Knowledge and solutions for a changing world

René M. Overney

Rene OverneyRené M. Overney

Professor

 
Office: 245 Benson and MolES 222
Phone: 206-543-4353
Fax: 206-543-3778
 
 
 
 

Education

 
  • Ph.D. University of Basel (Switzerland), 1992.
  • Postdoctoral Fellow, Exxon (CR), 1994.
 

Research Interests 

 
Basic Research
 
Material research of nano-constrained systems with focus on transport properties (mass, momentum, and electronic) in organic and organic/inorganic hybrid materials.
 
Instrumental
 
  • Pioneering scanning probe tools.
 
 
Applications
 
  • Tribology (lubrication, adhesion)
  • Interfacial compatibilization
  • Electronics
  • Ultrahigh density mass storage
  • Fuel cell.
 
Nanoscale Surface Science and Polymer Rheology
 
Developments of technology are becoming more and more challenging because we are approaching the inherent limitations in materials. Within the scientific community, there is considerable effort being directed towards understanding the physical and chemical properties of interfaces and surfaces of thin films. In particular, on the submicrometer scale within the field of polymers and tribology (friction, wear, and adhesion), it has been recognized that surface mechanical and rheological properties, surface structures, and interfacial interactions are of great importance to improve reaction rates, energy efficiencies (e.g., fuel efficiency), etc. 
 
One of today's most promising techniques in studying surfaces on the submicrometer scale is the scanning probe microscope (SPM). The SPM derives from the scanning tunneling microscope (STM), the first real-space imaging tool with the capability of atomic-scale resolution. From the STM, a huge variety of other SPMs originated-such as the scanning force microscope (SFM) and the scanning near field optical microscope (SNOM). 

Recent Publications

  
 
  • Kocherlakota, L.S., Knorr, D.B., Foster, L., Overney, R.M. Enhanced gas transport properties and molecular mobilities in nano-constrained poly[1-(trimethylsily1)-1-propyne] membranes. Polymer 2012, 53(12): pp. 2394-2401.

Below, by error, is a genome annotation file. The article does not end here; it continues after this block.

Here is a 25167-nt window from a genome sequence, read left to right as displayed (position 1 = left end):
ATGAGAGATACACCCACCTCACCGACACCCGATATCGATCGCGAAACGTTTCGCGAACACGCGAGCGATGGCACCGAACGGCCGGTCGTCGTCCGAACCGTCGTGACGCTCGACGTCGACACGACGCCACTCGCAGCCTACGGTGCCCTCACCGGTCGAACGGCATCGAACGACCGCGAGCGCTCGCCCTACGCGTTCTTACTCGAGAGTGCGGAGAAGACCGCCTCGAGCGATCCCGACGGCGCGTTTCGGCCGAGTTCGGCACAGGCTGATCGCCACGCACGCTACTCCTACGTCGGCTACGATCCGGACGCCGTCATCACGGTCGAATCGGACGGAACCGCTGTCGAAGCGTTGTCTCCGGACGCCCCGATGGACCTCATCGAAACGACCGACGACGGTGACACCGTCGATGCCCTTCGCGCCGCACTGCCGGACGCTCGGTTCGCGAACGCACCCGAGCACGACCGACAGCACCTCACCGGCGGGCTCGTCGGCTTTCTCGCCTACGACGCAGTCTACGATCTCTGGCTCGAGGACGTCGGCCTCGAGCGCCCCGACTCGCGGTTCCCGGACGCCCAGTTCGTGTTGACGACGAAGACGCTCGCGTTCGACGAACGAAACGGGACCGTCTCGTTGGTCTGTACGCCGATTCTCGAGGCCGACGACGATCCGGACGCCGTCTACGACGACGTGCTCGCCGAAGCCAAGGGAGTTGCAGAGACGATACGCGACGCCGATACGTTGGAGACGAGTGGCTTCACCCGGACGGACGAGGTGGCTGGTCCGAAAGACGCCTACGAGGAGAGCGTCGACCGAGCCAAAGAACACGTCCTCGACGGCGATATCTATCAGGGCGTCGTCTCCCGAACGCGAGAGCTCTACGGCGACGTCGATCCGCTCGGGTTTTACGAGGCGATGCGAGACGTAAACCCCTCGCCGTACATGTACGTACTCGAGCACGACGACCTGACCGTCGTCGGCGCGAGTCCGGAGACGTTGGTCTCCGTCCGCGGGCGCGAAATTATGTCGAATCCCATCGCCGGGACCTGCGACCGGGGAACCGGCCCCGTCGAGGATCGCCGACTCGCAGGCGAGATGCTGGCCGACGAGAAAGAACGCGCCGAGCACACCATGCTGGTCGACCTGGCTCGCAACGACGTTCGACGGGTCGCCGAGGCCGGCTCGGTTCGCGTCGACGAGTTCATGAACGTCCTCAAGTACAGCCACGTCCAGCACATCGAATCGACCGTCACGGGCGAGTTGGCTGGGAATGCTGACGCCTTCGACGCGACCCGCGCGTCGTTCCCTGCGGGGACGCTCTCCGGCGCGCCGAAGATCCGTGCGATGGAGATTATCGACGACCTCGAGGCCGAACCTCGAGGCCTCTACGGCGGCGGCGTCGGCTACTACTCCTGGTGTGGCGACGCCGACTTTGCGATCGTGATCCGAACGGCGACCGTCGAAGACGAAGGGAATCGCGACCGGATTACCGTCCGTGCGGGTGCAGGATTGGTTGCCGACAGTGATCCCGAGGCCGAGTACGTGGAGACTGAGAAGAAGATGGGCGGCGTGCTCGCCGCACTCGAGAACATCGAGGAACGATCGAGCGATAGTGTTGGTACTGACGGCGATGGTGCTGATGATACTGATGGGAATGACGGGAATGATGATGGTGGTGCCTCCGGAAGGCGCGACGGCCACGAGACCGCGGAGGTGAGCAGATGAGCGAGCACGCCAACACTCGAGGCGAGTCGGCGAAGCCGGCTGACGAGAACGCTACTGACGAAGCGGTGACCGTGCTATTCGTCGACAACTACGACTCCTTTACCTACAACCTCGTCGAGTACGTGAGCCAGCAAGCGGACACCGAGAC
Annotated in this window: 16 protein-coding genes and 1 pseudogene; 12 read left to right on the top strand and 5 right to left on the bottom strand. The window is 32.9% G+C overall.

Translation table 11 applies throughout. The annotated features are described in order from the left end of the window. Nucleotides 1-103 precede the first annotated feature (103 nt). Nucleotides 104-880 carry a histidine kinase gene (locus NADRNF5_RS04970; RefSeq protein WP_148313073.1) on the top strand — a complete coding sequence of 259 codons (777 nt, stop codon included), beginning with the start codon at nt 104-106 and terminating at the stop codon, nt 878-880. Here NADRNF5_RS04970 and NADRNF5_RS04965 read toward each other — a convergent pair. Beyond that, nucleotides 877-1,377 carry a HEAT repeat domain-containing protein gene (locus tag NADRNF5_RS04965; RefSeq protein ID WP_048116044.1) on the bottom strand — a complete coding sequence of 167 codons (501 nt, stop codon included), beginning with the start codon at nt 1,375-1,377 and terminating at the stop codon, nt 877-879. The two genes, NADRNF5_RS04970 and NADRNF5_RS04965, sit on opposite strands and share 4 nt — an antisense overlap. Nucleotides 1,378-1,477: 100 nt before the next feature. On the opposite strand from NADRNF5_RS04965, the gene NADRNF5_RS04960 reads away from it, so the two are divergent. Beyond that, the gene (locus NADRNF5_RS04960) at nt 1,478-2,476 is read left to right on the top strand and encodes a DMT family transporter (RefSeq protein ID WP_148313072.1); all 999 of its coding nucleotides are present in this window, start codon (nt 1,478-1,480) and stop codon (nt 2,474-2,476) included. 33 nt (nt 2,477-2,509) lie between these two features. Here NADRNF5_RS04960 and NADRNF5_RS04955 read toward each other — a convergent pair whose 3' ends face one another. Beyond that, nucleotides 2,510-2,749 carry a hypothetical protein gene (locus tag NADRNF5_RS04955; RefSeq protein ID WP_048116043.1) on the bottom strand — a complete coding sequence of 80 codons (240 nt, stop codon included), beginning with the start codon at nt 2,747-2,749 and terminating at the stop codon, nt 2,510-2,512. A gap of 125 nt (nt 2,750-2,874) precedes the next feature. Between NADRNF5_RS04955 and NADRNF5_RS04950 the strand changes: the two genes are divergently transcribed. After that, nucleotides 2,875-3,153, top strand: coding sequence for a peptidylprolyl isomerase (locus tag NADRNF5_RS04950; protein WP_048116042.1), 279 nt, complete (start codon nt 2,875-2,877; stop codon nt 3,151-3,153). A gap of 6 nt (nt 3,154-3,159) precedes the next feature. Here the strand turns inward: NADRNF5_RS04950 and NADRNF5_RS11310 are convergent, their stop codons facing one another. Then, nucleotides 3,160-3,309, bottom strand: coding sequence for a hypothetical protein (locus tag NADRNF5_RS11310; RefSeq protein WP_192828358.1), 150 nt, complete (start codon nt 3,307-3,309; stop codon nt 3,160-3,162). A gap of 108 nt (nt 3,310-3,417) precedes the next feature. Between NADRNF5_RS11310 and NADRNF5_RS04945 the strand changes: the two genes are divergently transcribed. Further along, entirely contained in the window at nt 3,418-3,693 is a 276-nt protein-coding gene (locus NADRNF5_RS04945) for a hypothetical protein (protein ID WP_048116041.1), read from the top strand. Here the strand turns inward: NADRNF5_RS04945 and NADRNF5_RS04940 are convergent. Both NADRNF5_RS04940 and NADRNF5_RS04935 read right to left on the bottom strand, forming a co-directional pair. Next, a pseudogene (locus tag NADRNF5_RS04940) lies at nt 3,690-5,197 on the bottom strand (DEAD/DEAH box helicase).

• Gu, X.K., Knorr, D.B., Wang, G.J., Overney, R.M. Layered and interfacially blended polyelectrolyte multi-walled carbon nanotube composites for enhanced ionic conductivity. Thin Solid Films 2012, 520(6): pp. 1872-1879.
  • Gu, X.K., Knorr, D.B., Wang, G.J., Overney, R.M. Local thermal-mechanical analysis of ultrathin interfacially mixed poly(ethylene oxide)/poly(acrylic acid) layer-by-layer electrolyte assemblies. Thin Solid Films 2011, 519(18): pp. 5955-5961.
  • Knorr, D.B., Widjaja, P., Acton, O., Overney, R.M. Molecular friction dissipation and mode coupling in organic monolayers and polymer films. Journal of Chemical Physics 2011, 134(10).
  • Killgore, J. P., Kocherlakota, L. S., Overney, R. M. Enhanced Mobility and Increased Gas Sorption Capacity in Thin Film and Nanoconduit Confined Polymers. Journal of Polymer Science Part B-Polymer Physics 2010, 48(4): pp. 434-441.
  • Knorr, D.B., Kocherlakota, L.S., Overney, R.M. Insight into reverse selectivity and relaxation behavior of poly[1-(trimethylsilyl)-1-propyne] by flux-lateral force and intrinsic friction microscopy. Journal of Membrane Science 2010, 346(2): pp. 302-309.
  • Sills, S.E., Overney, R.M. Molecular Mobility and Interfacial Dynamics in Organic Nano-electromechanical Systems (NEMS). Journal of Adhesion Science and Technology 2010, 24(15-16): pp. 2461-2667.
  • Knorr, D.B., Zhou, X.H., Shi, Z.W., Luo, J.D., Jang, S.H., Jen, AKY, Overney, R.M. Molecular Mobility in Self-Assembled Dendritic Chromophore Glasses. Journal of Physical Chemistry B 2009, 113(43): pp. 14180-14188.
  • Knorr, D.B., Gray, T.O., Overney, R.M. Intrinsic friction anaylsis-Novel nanoscopic access to molecular mobility in constrained organic systems. Ultramicroscopy 2009, 109(8): pp. 991-1000.
  • Knorr, D.B., Gray, T.O., Overney, R.M. Cooperative and submolecular dissipation mechanisms of sliding friction in complex organic systems. Journal of Chemical Physics 2008, 129(7).
 

Contact Us

Dept. of Chemical Engineering

phone: (206) 543-2250
fax: (206) 543-3778

dand@cheme.washington.edu